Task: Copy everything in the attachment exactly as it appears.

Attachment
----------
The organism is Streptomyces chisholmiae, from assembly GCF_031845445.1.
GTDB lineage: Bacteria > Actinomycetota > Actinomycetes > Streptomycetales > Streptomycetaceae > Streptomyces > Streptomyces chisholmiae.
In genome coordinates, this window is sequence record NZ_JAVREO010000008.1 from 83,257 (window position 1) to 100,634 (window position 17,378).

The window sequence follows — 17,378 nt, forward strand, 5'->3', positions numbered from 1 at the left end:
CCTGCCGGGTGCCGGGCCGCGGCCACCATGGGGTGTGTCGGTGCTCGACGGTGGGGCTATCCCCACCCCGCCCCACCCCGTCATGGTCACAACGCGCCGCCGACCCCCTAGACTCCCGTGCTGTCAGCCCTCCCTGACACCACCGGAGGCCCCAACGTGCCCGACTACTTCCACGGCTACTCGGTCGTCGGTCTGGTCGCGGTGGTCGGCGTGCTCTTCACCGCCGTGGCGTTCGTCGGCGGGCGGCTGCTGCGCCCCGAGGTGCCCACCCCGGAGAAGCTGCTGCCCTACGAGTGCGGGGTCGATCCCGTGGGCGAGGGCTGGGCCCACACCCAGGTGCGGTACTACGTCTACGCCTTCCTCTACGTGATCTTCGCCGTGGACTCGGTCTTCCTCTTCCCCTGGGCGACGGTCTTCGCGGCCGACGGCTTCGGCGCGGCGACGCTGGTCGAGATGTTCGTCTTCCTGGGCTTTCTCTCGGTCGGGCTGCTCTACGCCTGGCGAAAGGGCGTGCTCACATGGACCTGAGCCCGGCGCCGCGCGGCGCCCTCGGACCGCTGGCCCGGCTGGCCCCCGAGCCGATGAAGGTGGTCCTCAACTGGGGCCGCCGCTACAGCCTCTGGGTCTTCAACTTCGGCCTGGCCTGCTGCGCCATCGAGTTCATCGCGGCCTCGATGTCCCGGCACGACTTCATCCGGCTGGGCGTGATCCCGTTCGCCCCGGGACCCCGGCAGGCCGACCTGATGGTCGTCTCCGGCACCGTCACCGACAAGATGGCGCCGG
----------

The organism is Streptomyces chisholmiae, from assembly GCF_031845445.1.
GTDB lineage: Bacteria > Actinomycetota > Actinomycetes > Streptomycetales > Streptomycetaceae > Streptomyces > Streptomyces chisholmiae.
In genome coordinates, this window is sequence record NZ_JAVREO010000008.1 from 83,257 (window position 1) to 100,634 (window position 17,378).

The window sequence follows — 17,378 nt, forward strand, 5'->3', positions numbered from 1 at the left end:
CCTGCCGGGTGCCGGGCCGCGGCCACCATGGGGTGTGTCGGTGCTCGACGGTGGGGCTATCCCCACCCCGCCCCACCCCGTCATGGTCACAACGCGCCGCCGACCCCCTAGACTCCCGTGCTGTCAGCCCTCCCTGACACCACCGGAGGCCCCAACGTGCCCGACTACTTCCACGGCTACTCGGTCGTCGGTCTGGTCGCGGTGGTCGGCGTGCTCTTCACCGCCGTGGCGTTCGTCGGCGGGCGGCTGCTGCGCCCCGAGGTGCCCACCCCGGAGAAGCTGCTGCCCTACGAGTGCGGGGTCGATCCCGTGGGCGAGGGCTGGGCCCACACCCAGGTGCGGTACTACGTCTACGCCTTCCTCTACGTGATCTTCGCCGTGGACTCGGTCTTCCTCTTCCCCTGGGCGACGGTCTTCGCGGCCGACGGCTTCGGCGCGGCGACGCTGGTCGAGATGTTCGTCTTCCTGGGCTTTCTCTCGGTCGGGCTGCTCTACGCCTGGCGAAAGGGCGTGCTCACATGGACCTGAGCCCGGCGCCGCGCGGCGCCCTCGGACCGCTGGCCCGGCTGGCCCCCGAGCCGATGAAGGTGGTCCTCAACTGGGGCCGCCGCTACAGCCTCTGGGTCTTCAACTTCGGCCTGGCCTGCTGCGCCATCGAGTTCATCGCGGCCTCGATGTCCCGGCACGACTTCATCCGGCTGGGCGTGATCCCGTTCGCCCCGGGACCCCGGCAGGCCGACCTGATGGTCGTCTCCGGCACCGTCACCGACAAGATGGCGCCGG